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For fifteen years, Jose Antonio Vargas has kept a secret that would have changed his life. Now that he is a Pulitzer Prize winner as a journalist, he has undertaken a new cause, now much nearer to his heart and that is fighting for the plight of undocumented aliens in the United States.

Vargas revealed his secret through an essay published in the New York Times. He said that he was born in the Philippines and was sent to the US to live with his grandparents in the US when he was twelve years old. He was smuggled into the US by an uncle who acquired a fake name and passport to gain entry in 1993. He only realized that he was an illegal alien when he tried to apply for a California driver’s license. The clerk at the DMV told him his documents were fake and that he should go home and not tell anyone.

From there, he kept his undocumented status so secret. He then went on to study and become a journalist and avoided stories about immigration policy. While there were many opportunities for him to extend his stay, the lying would continue. Then he went on to report on the Virginia Tech shootings and shared a Pulitzer Prize for his efforts with the Washington Post. The story covered in 2007, depicted how South Korean student Seung-Hui Cho killed thirty-two students in the Virginia Tech University before ending his own life. This put him on the national spotlight.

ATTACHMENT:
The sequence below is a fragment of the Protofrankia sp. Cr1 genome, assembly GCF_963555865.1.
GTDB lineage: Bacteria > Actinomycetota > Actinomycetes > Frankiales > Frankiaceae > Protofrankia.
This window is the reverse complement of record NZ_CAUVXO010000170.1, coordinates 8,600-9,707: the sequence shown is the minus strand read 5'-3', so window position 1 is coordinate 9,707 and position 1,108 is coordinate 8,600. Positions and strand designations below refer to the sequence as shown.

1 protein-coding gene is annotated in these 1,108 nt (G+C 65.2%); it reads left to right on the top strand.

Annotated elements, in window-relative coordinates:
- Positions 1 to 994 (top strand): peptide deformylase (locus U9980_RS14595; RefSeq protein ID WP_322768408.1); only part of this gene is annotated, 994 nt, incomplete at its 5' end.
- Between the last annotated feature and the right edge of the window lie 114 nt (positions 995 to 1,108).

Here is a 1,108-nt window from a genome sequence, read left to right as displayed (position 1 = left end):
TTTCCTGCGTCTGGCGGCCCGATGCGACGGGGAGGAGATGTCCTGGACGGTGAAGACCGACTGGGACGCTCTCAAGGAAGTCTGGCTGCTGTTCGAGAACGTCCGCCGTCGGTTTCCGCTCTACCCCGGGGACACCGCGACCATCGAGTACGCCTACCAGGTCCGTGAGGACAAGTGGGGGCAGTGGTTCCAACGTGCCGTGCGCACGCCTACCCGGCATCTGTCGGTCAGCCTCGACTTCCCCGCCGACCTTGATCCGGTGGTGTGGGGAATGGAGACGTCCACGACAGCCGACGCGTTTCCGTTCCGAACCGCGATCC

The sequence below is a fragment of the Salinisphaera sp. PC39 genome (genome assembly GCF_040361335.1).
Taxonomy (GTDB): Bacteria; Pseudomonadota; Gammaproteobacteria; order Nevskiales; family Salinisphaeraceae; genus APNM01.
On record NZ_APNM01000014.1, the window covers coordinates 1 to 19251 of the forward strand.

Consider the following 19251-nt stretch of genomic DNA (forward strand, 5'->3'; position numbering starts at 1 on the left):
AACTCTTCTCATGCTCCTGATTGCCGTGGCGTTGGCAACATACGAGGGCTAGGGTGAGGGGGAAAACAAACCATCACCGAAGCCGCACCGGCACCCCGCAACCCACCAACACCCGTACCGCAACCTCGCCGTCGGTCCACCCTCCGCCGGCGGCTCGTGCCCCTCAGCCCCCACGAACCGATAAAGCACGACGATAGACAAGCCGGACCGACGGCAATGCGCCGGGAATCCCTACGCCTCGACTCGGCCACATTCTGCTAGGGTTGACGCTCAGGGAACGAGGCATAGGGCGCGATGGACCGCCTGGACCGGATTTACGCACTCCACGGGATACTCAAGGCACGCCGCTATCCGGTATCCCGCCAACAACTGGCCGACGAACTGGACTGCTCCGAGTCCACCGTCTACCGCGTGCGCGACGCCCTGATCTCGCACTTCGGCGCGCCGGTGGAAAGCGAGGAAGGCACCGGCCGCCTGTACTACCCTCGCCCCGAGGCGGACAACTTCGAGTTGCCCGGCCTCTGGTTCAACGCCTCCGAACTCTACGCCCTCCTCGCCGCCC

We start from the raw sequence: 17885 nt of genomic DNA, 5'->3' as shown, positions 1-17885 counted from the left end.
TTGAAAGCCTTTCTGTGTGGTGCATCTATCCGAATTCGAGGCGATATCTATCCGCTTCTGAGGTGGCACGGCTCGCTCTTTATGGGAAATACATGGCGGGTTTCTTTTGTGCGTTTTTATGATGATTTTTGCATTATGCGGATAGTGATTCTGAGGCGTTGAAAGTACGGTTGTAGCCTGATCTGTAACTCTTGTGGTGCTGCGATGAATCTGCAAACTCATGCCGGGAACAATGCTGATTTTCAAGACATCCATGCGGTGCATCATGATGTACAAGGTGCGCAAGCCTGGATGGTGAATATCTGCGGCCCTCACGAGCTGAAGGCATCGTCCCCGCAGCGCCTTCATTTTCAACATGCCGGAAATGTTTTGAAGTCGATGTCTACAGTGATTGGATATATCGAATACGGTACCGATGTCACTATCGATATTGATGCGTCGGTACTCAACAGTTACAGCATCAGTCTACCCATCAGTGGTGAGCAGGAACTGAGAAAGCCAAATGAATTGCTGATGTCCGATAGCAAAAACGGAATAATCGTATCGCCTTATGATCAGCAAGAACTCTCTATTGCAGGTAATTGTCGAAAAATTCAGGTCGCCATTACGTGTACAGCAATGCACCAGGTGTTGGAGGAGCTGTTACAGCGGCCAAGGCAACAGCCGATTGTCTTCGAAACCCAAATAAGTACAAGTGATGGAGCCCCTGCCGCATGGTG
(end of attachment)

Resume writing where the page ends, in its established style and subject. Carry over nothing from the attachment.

He said in an interview with ABC, “In my heart, I’m an American.” He added, “I am one of many, many people and we are not who you think we are. We don’t just mow your lawns and baby-sit your kids and serve you tacos… We do a really good job doing that but we do other things and we are part of this society.”

He is now drumming up support for people in the same status as he is, but he has stopped lying. Now, he knows that the truth will set him free.